In the following set of experiments, we compared the effects of 4 different wavelengths of PBM all delivered at the sane dose of 3 J/cm2 on intracellular calcium (Fig. 3A), MMP (Fig. 3B), intracellular ROS (Fig. 3C), and intracellular pH (Fig. 3D) by flow cytometry. We verified our results using images taken by confocal microscopy (Fig. 3E). Figure 3A shows that 3 J/cm2 of 415 nm and 540 nm significantly increased intracellular calcium level 1 min after PBM, and the same dose of 540 nm showed the most pronoinced effect amongst the 4 different wavelengths tested (#P < 0.05, ***P < 0.001). Figure 3B shows 3 J/cm2 of 415 nm had the greatest impact on reducing MMP by about 30 percent 1 hour after PBM, while 3 J/cm2 of 540 nm PBM also reduced MMP, but not so much as blue light. In contrary red and NIR light increased MMP by 8-15% at a dose of 3 J/cm2 (***P < 0.001). Figure 3C shows that all four different wavelengths of PBM increased intracellular ROS level at a dose of 3 J/cm2, blue light increased ROS most (about 45%), while green, red and NIR showed progressively less ROS generation (***P < 0.001). Figure 3D shows that both 415 nm and 540 nm PBM reduced the intracellular pH level, with 540 nm having the most effect. 660 nm and 810 nm groups slightly (but significantly) showed increased intracellular pH values (*P < 0.05, ***P < 0.001). In Fig. 3E, images of ROS and MMP taken with the confocal microscope are shown. hASCs were irradiated with four different wavelengths PBM and images were taken 5 and 30 minutes after irradiation showing the same trend as the flow cytometry data in Fig. 3A–D. Blue and green light produced a large amount of ROS, and decreased MMP, while red and NIR produced a small amount of ROS, and increased the MMP level.
Intracellular Ca2+ ion channel TRPV1 expression can be detected in hASCs, a low concentration of the TRPV1 agonist capsaicin promotes cell proliferation, this effect can be blocked by capsaicin TRP inhibitor
In order to detect whether the proliferation of cells was related to the increase of intracellular calcium concentration, we detected the expression of TRPV1 calcium channel by western blot. As show in Fig. 4A, hASCs expressed TRPV1 detected by western blot, anti β-actin antibodies were used for loading control. We stimulated the cells with the TRPV1 agonist capsaicin (CAP) in increasing concentrations measured the effects on cell proliferation 24 h later (Fig. 4B). We found that a low concentration of capsaicin (5 μM) in a short-term incubation (incubated with capsaicin for 5 min then washed with PBS), could promote cell proliferation (Fig. 4B) but higher concentrations (10 and 20 μM) and no effect, and even higher concentrations of CAP (40 and 80 μM) could inhibit proliferation. The effect of 5 μM CAP on promoting cell proliferation could be abrogated by 5 μM of the TRPV1 antagonist capsazepine (CPZ) (Fig. 4C). CPZ also blocked the rapid increase (1 min) in intracellular calcium caused by CAP (Fig. 4D).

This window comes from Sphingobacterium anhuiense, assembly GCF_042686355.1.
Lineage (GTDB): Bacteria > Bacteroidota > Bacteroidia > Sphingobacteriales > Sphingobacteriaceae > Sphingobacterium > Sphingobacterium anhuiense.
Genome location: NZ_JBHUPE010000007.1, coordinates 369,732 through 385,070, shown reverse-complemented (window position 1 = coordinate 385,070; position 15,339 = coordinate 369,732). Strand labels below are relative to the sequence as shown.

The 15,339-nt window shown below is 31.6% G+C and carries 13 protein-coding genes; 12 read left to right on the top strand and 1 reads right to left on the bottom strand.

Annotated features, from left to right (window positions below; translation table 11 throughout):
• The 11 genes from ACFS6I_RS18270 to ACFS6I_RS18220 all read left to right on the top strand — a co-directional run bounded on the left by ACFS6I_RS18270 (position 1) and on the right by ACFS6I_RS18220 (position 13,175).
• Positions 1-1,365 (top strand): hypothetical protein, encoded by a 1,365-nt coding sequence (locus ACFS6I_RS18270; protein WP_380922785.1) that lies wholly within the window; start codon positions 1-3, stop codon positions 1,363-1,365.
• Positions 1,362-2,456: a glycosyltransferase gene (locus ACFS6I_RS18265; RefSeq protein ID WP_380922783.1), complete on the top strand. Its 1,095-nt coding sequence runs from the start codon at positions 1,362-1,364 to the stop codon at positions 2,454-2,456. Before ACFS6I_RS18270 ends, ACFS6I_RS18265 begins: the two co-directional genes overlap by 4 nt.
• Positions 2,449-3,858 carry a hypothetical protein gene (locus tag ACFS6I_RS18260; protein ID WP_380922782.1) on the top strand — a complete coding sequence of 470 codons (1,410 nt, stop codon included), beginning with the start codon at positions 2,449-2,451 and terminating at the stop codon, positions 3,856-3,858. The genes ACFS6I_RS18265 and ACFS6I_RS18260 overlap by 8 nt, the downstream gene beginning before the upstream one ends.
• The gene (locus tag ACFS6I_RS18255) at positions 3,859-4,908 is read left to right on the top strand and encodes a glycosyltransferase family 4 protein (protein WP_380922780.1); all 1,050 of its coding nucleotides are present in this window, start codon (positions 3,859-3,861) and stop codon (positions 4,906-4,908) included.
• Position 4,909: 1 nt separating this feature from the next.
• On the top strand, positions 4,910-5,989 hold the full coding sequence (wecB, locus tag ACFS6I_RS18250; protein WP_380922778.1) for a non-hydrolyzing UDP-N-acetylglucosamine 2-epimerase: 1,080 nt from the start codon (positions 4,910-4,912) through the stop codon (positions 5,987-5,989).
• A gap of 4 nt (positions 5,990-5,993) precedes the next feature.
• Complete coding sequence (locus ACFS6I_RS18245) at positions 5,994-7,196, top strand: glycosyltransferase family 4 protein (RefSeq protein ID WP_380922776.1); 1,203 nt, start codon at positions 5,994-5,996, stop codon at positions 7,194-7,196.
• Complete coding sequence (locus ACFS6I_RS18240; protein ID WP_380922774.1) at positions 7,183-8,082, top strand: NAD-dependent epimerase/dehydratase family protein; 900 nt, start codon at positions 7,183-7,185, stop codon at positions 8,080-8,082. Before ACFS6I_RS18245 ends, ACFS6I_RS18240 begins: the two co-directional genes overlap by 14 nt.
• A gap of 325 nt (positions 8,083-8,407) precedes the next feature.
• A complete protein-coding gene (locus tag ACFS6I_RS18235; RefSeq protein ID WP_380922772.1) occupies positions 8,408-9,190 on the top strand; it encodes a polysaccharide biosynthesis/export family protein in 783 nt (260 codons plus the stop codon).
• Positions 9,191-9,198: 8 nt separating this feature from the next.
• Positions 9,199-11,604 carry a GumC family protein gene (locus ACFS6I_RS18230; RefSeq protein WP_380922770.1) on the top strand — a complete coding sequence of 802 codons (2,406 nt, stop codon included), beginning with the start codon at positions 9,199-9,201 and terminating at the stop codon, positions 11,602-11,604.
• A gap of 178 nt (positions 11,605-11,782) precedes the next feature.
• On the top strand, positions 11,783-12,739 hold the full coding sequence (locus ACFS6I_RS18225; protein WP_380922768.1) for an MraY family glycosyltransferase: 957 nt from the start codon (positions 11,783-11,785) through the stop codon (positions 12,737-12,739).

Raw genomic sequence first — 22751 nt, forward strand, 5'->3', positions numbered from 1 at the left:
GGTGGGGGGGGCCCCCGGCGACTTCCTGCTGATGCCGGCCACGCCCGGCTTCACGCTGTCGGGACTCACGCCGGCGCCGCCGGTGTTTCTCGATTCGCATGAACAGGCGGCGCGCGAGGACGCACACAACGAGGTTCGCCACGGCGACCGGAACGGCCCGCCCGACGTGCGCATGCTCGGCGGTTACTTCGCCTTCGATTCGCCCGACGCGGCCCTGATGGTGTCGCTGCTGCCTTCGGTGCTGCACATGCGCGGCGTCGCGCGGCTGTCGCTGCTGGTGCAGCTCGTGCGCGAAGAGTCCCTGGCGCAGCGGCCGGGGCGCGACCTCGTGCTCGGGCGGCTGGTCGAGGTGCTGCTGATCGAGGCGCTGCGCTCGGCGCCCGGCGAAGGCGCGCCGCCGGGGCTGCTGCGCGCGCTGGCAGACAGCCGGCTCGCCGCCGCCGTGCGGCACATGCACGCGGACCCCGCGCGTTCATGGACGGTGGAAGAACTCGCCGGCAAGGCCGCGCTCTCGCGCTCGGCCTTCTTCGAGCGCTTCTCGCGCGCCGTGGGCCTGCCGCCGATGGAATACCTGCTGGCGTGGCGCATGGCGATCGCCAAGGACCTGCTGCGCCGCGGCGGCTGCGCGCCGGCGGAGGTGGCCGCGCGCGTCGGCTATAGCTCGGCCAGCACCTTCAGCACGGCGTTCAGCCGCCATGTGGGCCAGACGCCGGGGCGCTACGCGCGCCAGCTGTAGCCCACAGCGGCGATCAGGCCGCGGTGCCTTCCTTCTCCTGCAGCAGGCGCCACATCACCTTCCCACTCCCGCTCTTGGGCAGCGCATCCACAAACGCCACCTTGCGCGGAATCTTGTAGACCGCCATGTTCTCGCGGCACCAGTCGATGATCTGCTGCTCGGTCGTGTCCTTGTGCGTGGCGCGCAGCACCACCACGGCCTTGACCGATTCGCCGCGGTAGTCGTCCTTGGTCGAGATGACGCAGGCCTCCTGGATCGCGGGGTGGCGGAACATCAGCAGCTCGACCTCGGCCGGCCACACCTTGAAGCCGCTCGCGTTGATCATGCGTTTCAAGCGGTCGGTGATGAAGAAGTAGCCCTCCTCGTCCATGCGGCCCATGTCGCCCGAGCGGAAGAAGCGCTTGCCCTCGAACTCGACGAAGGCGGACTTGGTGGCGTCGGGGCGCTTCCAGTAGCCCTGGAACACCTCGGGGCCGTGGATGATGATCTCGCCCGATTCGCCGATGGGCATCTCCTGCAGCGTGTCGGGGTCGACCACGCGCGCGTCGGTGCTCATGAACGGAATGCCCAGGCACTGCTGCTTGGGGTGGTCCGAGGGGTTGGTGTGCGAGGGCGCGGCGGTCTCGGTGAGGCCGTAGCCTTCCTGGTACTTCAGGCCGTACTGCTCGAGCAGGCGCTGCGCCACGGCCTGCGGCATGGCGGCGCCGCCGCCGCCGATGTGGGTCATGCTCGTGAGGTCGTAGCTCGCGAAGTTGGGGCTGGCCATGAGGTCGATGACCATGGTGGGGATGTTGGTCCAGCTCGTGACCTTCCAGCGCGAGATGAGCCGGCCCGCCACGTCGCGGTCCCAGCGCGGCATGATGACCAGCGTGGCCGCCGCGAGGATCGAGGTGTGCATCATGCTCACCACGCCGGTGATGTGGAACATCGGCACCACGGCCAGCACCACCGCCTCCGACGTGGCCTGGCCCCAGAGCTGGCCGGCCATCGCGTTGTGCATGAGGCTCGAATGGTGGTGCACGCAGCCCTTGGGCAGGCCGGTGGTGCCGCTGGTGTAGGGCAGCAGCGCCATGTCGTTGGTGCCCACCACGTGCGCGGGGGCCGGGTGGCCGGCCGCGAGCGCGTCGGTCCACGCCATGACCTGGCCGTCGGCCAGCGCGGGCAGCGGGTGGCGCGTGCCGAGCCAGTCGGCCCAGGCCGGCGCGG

The inhibitory effects of 415 nm and 540 nm on cell proliferation could be abrogated by TRPV1 channel blocker (CPZ) and ROS inhibitor (NAC)
In order to investigate whether the inhibitory effects of blue and green light on cell proliferation operated via activation of the TRPV1 calcium channel and/or increased intracellular ROS levels, we pretreated hASCs with 5 μM of CPZ or 5 mM of ROS inhibitor N-acetyl-L-cysteine (NAC) 10 min before PBM. We found that pretreatment by CPZ could significantly abrogate the intracellular calcium elevation caused by blue light and green light (Fig. 5B). While red light and near infrared light had little effect on intracellular Ca2+ level, and there was no significant differences between CPZ pretreatment and non-treatment groups (Fig. 5B). NAC could significantly reduce the intracellular ROS level, and was effective for all experimental groups (Fig. 5C). We also found that low concentrations of CPZ and NAC alone had no effect on cell proliferation after 24 hours, but after CPZ and NAC pretreatment, the inhibitory effects of blue and green light on cell proliferation was abrogated. In contrast, CPZ and NAC pretreatments did not affect the activity of red and infrared light (Fig. 5A,D). To see whether the increase of ROS caused by PBM was connected with the activation of TRPV1 ion channel, we examined the effect of TRPV1 inhibitor CPZ on ROS levels. Figure 5E shows there was a modest (but significant, P < 0.001) reduction (about 25%) produced by CPZ on the ROS triggered by blue light, but a more pronounced reduction (about 60%) on the ROS produced by green light (P < 0.001). There was no significant reduction by addition of CPZ on the already modest levels of ROS produced by red/NIR light.
The present study, in conjunction with our previous study13, has found interesting differences between these four wavelengths of PBM. Broadly speaking there appears to be distinct differences between blue and green light on the one hand, and red and NIR light on the other hand. The two studies also highlight interesting differences between differentiation and proliferation programs in hASC. We previously found13 that blue/green wavelengths were more effective in triggering osteogenic differentiation (when the hASC were cultured in osteogenic medium, compared with same dose of red/NIR. The involvement of TRP ion channels in this mechanism was implicated by the finding that ion channel inhibitors CPZ and SKF96365 (SKF) abrogated the osteogenic differentiation produced by blue/green light.